• BJ

It's Rally Season on the Anywhere Ranch and Winter Stopped by to say HELLO....

Updated: Sep 19, 2020

Hey there! How are you doing? Hope you are enjoying this change of weather as much as we are!

We were sliding through the last hot and dry weeks of summer as the nights started  to bring cooler air and hints of frost and the grass was starting to crisp up. I call this end of summer/beginning of fall Rally Season because it is the last big push of the busiest time of year for us, before we get to slow down for a bit for the fall/winter.  The quick and dramatic season changes are part of why we love this amazing place that we live.

The Centennial Valley can truly put on a show at all times of the year and leave a person feeling small and humble, yet inspired and awestruck at the power of nature. A dramatic season change is surely what we got!

But there are no complaints here! 

Luckily we got our whole flock of broiler chickens processed just as the storm began to roll in. At 4am that morning I weighed, labelled, and set the last bird in our stand-up freezer and stood back to admire the harvest. 90 pastured broilers averaging 4.5lbs each. Chris and I felt so proud and accomplished!

Chris and I look forward to Fall every year. It is the one very strict vacation we take annually. Without it I think we might run ourselves into the ground! We enjoy hunting season as fully as possible. Usually in the form of a couple of early morning and afternoon creeps through the forest. I find myself lost in the kaleidoscope of color the forest has as it envelops us; the crunch of frost underfoot, and the thrill and the goosebumps on my skin with the cooler weather and the sound of elk bugling through the trees. Ahhhhhh. Nature is truly the master of what we try to do here on the Anywhere Farm. There are no free-er ranging animals and no pure-er resources than those that exist on their own in wild places, which need no help from man to thrive. It is a good humbling reminder for us every year. In between forest explorations we will be shearing sheep, building winter pens, stacking hay, cutting firewood, building fence, winterizing buildings, consolidating burn piles, butchering a hog to mix in with our game meat (we are going to try out making some breakfast sausage, snack sticks, summer sausage and our own bacon this fall/winter- I'll be sure to share the process!) and the usual feeding and moving of the animals.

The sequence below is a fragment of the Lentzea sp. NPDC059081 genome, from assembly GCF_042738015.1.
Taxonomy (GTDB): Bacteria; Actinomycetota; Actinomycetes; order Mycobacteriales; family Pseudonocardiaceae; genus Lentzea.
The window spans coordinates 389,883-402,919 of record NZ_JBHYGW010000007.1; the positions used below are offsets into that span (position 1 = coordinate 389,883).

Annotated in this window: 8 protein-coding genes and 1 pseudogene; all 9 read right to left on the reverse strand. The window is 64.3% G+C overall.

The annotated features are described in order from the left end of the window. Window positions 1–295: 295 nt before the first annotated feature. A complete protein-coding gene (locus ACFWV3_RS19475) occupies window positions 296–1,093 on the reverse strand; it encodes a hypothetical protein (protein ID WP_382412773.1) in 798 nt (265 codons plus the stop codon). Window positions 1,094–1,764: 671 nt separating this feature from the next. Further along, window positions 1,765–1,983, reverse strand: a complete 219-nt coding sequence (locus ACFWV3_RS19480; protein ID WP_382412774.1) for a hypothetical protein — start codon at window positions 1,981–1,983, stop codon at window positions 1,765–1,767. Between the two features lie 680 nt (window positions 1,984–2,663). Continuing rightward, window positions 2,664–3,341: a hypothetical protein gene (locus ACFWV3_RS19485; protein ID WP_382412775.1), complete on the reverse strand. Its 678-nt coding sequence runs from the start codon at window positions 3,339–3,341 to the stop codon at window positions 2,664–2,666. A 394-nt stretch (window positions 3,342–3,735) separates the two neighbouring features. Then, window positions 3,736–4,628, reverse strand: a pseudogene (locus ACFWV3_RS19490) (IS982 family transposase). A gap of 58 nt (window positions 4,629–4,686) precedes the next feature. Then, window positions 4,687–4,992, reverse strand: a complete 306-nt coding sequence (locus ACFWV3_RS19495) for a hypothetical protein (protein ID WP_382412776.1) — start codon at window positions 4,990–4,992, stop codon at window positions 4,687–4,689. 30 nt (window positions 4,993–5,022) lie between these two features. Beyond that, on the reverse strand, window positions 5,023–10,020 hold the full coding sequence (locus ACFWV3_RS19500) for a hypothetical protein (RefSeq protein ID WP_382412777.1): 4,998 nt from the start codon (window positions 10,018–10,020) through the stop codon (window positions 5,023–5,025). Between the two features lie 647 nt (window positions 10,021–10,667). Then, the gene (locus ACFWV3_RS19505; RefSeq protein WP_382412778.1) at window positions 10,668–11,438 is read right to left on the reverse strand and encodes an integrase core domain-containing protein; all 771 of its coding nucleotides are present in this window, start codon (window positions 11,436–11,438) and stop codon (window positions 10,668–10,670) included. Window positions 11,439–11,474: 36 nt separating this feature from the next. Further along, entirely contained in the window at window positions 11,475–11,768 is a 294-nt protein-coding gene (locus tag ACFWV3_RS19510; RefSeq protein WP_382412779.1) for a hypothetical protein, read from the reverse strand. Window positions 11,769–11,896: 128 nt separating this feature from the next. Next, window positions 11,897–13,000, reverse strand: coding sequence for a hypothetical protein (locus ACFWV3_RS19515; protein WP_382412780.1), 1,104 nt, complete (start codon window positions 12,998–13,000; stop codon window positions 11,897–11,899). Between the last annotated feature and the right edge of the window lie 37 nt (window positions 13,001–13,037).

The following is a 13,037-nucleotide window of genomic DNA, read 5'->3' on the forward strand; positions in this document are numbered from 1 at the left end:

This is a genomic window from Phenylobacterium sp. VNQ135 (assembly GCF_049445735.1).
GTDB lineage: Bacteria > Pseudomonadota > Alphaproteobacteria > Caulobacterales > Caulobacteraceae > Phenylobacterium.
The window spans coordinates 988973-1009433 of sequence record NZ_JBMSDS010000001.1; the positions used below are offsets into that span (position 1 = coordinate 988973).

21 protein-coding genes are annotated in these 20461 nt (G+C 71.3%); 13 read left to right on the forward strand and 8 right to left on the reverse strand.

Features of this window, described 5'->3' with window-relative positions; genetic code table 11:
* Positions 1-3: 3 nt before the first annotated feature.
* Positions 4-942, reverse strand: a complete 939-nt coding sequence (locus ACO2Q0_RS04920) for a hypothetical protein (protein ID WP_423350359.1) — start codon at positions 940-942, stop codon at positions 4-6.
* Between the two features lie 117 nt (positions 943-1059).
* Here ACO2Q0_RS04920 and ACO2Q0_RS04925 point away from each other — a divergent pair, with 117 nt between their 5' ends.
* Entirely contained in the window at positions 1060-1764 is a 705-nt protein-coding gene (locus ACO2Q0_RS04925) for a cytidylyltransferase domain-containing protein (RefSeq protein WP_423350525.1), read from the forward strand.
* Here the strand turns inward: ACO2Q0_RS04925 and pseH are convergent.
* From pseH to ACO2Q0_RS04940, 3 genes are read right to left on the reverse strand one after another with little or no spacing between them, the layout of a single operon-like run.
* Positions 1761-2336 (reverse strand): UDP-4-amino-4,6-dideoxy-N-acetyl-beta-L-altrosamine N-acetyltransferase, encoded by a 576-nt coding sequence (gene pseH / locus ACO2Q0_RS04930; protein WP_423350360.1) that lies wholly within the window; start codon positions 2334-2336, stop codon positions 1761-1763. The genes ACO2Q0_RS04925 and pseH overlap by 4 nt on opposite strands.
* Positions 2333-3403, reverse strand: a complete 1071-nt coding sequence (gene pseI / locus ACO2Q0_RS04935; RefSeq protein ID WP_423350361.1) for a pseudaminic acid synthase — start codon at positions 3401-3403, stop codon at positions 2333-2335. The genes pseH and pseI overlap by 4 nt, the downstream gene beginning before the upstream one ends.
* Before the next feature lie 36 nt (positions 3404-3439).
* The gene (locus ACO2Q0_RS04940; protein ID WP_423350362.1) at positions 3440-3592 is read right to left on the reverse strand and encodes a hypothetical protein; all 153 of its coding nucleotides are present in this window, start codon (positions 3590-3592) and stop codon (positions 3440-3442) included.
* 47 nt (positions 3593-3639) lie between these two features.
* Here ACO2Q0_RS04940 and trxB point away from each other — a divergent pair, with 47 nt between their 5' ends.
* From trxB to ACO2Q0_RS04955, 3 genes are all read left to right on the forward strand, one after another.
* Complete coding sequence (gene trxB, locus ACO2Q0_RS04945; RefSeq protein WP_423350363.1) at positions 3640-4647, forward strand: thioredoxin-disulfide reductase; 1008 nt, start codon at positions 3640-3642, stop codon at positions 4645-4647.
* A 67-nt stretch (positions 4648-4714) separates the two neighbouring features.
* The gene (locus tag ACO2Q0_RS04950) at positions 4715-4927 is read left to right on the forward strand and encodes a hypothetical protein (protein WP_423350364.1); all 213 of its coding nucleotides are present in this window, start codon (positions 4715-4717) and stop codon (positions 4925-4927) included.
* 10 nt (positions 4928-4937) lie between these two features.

I also am just finishing up week 5 at my new job at 307 Meat Company! Phew! Chris is going into fall construction mode all over the valley putting on several roofs and doing lots of jobs to help others prep for winter. The shorter days are really starting to become noticeable, yet there are still plenty of things to do between sun-up and sundown. We are switching our sheep flock over to finishing/condition building mode as the leaves on branches start to fall. Our sheep can make good use of these leaves jam-packed full of energy since the hard frost came so early and the trees didn't have time to suck a lot of that energy down into their roots. This lush greenery will help the sheep put on that nice fall finish before processing and it will help the ewes and rams get nice an chunky before breeding season and the colder temps.